Cherishing The Neglected Month: 5 tips for Sha’ban.
You’re in lock down. You’re Muslim. You’re worried. Worried about the news, worried about friends, family, those around you that are vulnerable. Worried about your job, studies or business. Worried about Ramadan coming up. The most momentous occasion in a Muslim's life. A chance to turn to Allah, to change for the good and a chance to transform spiritually and psychologically into that amazing person you had always felt you were destined to become.
But with all these concerns have you forgotten something that was right under your nose. An opportunity that presents itself every time this year since the last 1400 years that even the Rasul ﷺ said “many people ignore or are neglectful of”.
What is this opportunity? It is the blessed month of Sha’ban that we are in now. The month wherein the Prophet ﷺ said, “deeds are raised to Allah”.
So if you’re reading this, consider this as a sign from Allah to take heed of this month and to utilise this time that Allah has given you if you’re in lock down or isolation, to make this Sha’ban the best Sha’ban you’ve ever had.
Here are 5 tips to help you do just that in sha Allah.
1) Turn your face to Allah:
It was in this very month of Sha’ban that the hearts of the believers and of our beloved messenger ﷺ were comforted when it was revealed to him during salah, to turn away from masjid Al Aqsa, to face the Ka’ba in Makkah, the first masjid and house of Allah.
Although masjid Al Aqsa bares incredible importance in Islam and for all of the Muslims,the significance of masjid al Haram, the Ka’ba in Makkah is in symbolising tawheed (monothiesm) and the story of prophet Ibrahim who built it along with his son Ismail, as Allah says about him:
And who can be better in religion than one who submits his face (himself) to Allah (i.e. follows Allah's Religion of Islamic Monotheism); and he is a Muhsin (a good-doer). And follows the religion of Ibrahim Hanifa (Islamic Monotheism - to worship none but Allah Alone). And Allah did take Ibrahim as a Khalil (an intimate friend).
In these testing times, when our hearts and minds are being pulled in so many directions, be it by scaremongering messages on WhatsApp, news of death tolls rising globally, family, friends and those who are vulnerable in a condition that we cannot help, the story of Ibrahim and the turning of the qibla towards Makkah that happened this month reminds us to turn back to Allah and seek his aid and aim for his friendship.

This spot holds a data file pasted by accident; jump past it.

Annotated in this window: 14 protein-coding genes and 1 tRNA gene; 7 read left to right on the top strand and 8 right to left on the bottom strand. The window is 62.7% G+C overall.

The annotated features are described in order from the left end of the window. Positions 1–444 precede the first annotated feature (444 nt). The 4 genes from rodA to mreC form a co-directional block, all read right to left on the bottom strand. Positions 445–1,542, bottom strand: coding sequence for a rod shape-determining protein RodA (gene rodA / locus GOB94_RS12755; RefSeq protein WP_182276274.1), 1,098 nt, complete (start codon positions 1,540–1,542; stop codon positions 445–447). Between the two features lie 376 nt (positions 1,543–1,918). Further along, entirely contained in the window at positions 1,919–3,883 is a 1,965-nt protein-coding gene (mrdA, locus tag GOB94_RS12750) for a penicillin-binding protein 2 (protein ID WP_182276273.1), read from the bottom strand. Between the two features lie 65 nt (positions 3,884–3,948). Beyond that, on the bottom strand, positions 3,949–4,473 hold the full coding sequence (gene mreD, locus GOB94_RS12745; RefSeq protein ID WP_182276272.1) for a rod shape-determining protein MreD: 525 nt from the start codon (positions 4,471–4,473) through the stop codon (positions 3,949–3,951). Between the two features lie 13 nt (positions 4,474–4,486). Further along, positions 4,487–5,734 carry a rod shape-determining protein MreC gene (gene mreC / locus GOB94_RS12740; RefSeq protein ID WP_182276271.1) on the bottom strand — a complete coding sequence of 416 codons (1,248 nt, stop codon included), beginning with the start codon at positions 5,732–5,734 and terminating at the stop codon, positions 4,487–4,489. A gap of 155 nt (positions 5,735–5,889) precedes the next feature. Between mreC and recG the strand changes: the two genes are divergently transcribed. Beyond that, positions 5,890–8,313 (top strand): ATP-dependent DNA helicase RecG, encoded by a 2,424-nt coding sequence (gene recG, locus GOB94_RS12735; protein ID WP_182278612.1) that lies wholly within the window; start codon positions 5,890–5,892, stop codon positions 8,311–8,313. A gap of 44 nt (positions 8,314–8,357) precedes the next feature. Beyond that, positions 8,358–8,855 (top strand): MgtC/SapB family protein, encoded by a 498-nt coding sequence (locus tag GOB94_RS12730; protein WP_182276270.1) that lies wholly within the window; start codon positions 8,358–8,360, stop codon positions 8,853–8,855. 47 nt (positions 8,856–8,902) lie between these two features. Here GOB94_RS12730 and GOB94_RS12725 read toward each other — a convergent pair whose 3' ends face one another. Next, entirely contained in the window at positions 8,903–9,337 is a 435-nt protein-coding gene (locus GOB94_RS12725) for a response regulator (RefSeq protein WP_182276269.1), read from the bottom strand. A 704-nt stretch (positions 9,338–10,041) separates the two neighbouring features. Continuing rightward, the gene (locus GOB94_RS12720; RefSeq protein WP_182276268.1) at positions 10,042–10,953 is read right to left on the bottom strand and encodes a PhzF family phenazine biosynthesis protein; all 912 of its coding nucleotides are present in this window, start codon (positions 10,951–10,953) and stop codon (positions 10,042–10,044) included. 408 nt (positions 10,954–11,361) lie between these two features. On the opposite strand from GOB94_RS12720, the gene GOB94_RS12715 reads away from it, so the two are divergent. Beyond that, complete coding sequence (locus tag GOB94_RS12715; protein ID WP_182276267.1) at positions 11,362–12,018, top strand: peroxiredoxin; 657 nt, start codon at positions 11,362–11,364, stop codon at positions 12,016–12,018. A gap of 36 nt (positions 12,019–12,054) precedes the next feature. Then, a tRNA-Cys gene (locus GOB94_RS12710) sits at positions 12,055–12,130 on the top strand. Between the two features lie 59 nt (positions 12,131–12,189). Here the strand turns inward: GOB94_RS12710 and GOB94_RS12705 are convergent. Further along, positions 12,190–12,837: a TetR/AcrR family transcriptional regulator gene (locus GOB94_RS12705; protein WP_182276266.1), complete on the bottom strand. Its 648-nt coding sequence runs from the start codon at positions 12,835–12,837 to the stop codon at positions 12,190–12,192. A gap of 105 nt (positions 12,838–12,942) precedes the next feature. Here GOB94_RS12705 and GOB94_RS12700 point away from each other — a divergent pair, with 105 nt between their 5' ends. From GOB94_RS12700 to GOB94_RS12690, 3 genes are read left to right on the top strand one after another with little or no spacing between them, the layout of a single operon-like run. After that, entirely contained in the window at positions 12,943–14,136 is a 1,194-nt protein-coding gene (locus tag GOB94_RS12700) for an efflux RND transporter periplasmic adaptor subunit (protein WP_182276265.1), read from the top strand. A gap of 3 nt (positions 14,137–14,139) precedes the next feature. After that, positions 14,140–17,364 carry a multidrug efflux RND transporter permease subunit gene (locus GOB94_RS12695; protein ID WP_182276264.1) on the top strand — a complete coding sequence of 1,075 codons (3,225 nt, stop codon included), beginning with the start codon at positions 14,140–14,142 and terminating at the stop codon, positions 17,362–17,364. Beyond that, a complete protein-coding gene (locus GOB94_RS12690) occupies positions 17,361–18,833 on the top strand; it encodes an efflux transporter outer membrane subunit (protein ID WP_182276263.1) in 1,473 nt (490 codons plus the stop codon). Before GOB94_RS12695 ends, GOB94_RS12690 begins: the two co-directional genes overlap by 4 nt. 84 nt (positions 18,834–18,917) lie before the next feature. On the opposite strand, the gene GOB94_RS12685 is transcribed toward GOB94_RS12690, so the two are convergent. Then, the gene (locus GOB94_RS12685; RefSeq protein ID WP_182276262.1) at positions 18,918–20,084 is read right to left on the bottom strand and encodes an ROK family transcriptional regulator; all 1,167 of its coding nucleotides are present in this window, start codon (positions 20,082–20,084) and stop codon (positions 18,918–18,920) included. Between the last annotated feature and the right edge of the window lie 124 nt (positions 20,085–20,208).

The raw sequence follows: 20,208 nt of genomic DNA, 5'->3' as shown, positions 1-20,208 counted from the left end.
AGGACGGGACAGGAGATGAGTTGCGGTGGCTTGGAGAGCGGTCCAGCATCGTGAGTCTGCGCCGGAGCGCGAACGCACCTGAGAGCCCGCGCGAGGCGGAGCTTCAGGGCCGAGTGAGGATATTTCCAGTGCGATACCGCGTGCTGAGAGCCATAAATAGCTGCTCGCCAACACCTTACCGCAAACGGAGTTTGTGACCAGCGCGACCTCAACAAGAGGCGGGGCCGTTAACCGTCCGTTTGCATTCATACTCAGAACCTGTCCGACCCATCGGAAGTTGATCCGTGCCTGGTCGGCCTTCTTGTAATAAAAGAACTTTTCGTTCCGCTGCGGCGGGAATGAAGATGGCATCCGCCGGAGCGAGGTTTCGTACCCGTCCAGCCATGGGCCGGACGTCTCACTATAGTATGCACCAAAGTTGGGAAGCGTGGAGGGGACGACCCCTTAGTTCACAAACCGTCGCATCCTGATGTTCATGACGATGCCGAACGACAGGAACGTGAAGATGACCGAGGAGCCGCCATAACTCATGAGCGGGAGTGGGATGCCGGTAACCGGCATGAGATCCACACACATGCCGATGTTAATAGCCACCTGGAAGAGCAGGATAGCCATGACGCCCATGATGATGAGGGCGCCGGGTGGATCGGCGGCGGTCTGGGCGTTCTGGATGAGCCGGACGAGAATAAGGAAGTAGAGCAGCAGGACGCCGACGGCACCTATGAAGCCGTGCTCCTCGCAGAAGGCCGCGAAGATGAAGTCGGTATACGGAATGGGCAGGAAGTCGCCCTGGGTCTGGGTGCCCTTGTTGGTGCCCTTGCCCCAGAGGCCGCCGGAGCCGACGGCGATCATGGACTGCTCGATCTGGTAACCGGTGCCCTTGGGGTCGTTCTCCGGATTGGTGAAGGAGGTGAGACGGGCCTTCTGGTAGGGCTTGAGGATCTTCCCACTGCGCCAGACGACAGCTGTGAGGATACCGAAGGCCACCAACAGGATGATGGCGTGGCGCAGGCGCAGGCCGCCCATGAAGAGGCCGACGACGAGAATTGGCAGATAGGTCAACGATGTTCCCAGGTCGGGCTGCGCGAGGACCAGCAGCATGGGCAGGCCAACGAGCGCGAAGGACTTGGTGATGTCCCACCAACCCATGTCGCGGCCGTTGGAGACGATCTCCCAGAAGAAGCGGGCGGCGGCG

A beautiful way to actualise this turning to Allah in our daily lives and imprint this in our hearts is to learn this du’a from Surah Al An’am - surah 6 verse 79 (dua al istiftah) that can be used to open the salah, to be read just after the first takbir al ihram:
Inni wajjahtu wajhiya lilladhi fataras-samawati wal arda hanifan wa maa ana minal mushrikin.
Verily, I have turned my face towards Him Who has created the heavens and the earth, Hanifa (worshipping none but Allah Alone) and I am not of Al-Mushrikun (those who associate partners with Allah).
2) Stockpile on soul food: Islamic knowledge.
The scholar Ibn Hajar Al Asqalani mentions that Sha’ban is so called because in this month the Arabs used to disperse (tasha'aba) in search of water. They would carve out their wells to store water in preparation for the following month of Ramadan, whose name is derived from “ramadha”, indicating intense heat, as Ramadan coincided with the severe heat of summer.
This sha’ban, due to the global pandemic we are also seeing a type of dispersing and even hoarding occurring whereby people are frantically stockpiling on food and essentials, or panic buying, often in great excess and being neglectful of neighbours and the vulnerable in society.
When everyone around us seems to be engaged in this material frenzy let us, as Muslims, who acknowledge this worldly domain as temporary and our true homes as the hereafter engage in a different pursuit. This sha’ban let us stockpile on soul food. That is, Islamic knowledge.
As Imam Ahmad ibn Hanbal said:
“People are more in need of knowledge than food and drink because they only need food and drink once or twice a day - but they need knowledge with every breath they take”.
There are many benefits to be taken from this saying including the fact the muslims of the past would only eat once or twice a day, an example that we ought to aspire to during this pandemic and in the build up to Ramadan, but also how they would view the importance of knowledge.
In this day and age by the grace of Allah an abundance of knowledge is at our fingertips. And with the situation we are in, Allah has also granted us an abundance of time. Especially for those of us working or studying from home or not engaged in matters that we were busy with before the lock down. So perhaps the difficulty is no longer in having to travel days on end to seek knowledge like those who came before us did, but rather with where to start and what to learn.
There are many ways to begin studying Islam. From short animated YouTube videos on topics such as Tafsir (exegesis of the Qur’an) like the series from Nouman Ali Khan for visual learners, to podcasts on stories of the sahaba (companions) for more auditory learners to free e-books and PDFs like this 30 page summary of the Qur’an and this short PDF covering 80% percent of the oft-repeated arabic words of the Qur’an.